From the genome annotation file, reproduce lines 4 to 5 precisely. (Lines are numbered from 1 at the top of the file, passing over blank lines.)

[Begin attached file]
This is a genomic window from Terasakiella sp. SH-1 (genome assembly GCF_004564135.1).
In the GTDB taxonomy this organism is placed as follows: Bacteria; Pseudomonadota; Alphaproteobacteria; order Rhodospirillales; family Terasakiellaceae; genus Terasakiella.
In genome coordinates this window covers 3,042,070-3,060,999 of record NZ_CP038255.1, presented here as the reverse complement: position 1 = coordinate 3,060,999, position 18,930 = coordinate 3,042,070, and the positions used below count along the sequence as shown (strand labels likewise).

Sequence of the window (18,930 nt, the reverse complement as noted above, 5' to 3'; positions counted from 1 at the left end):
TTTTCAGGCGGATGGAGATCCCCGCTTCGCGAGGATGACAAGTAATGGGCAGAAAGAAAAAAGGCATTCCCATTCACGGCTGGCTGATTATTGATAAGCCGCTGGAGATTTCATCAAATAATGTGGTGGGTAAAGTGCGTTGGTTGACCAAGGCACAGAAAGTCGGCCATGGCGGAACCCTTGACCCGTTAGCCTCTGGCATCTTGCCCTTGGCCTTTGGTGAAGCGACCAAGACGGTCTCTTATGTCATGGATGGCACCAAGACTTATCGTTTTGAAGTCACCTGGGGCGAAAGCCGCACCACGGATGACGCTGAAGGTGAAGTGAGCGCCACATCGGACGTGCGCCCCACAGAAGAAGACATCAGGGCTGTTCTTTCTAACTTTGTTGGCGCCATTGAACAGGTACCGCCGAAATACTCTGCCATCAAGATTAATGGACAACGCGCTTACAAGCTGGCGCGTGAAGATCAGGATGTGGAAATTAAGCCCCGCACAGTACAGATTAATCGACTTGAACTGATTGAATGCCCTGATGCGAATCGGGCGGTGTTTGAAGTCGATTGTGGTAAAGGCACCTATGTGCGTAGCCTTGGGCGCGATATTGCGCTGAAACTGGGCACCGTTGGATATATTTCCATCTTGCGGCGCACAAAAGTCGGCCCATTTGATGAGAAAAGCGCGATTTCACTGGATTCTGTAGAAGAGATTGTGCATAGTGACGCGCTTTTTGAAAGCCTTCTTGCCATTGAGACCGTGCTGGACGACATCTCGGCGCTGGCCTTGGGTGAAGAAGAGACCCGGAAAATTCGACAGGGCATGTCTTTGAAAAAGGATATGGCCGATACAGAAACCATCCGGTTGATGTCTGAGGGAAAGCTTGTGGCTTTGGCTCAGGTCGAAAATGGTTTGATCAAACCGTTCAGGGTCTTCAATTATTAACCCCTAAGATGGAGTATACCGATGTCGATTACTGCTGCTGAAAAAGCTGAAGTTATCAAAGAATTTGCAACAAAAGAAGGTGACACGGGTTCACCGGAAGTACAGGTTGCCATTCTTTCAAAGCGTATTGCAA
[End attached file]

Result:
Sequence of the window (18,930 nt, the reverse complement as noted above, 5' to 3'; positions counted from 1 at the left end):
TTTTCAGGCGGATGGAGATCCCCGCTTCGCGAGGATGACAAGTAATGGGCAGAAAGAAAAAAGGCATTCCCATTCACGGCTGGCTGATTATTGATAAGCCGCTGGAGATTTCATCAAATAATGTGGTGGGTAAAGTGCGTTGGTTGACCAAGGCACAGAAAGTCGGCCATGGCGGAACCCTTGACCCGTTAGCCTCTGGCATCTTGCCCTTGGCCTTTGGTGAAGCGACCAAGACGGTCTCTTATGTCATGGATGGCACCAAGACTTATCGTTTTGAAGTCACCTGGGGCGAAAGCCGCACCACGGATGACGCTGAAGGTGAAGTGAGCGCCACATCGGACGTGCGCCCCACAGAAGAAGACATCAGGGCTGTTCTTTCTAACTTTGTTGGCGCCATTGAACAGGTACCGCCGAAATACTCTGCCATCAAGATTAATGGACAACGCGCTTACAAGCTGGCGCGTGAAGATCAGGATGTGGAAATTAAGCCCCGCACAGTACAGATTAATCGACTTGAACTGATTGAATGCCCTGATGCGAATCGGGCGGTGTTTGAAGTCGATTGTGGTAAAGGCACCTATGTGCGTAGCCTTGGGCGCGATATTGCGCTGAAACTGGGCACCGTTGGATATATTTCCATCTTGCGGCGCACAAAAGTCGGCCCATTTGATGAGAAAAGCGCGATTTCACTGGATTCTGTAGAAGAGATTGTGCATAGTGACGCGCTTTTTGAAAGCCTTCTTGCCATTGAGACCGTGCTGGACGACATCTCGGCGCTGGCCTTGGGTGAAGAAGAGACCCGGAAAATTCGACAGGGCATGTCTTTGAAAAAGGATATGGCCGATACAGAAACCATCCGGTTGATGTCTGAGGGAAAGCTTGTGGCTTTGGCTCAGGTCGAAAATGGTTTGATCAAACCGTTCAGGGTCTTCAATTATTAACCCCTAAGATGGAGTATACCGATGTCGATTACTGCTGCTGAAAAAGCTGAAGTTATCAAAGAATTTGCAACAAAAGAAGGTGACACGGGTTCACCGGAAGTACAGGTTGCCATTCTTTCAAAGCGTATTGCAA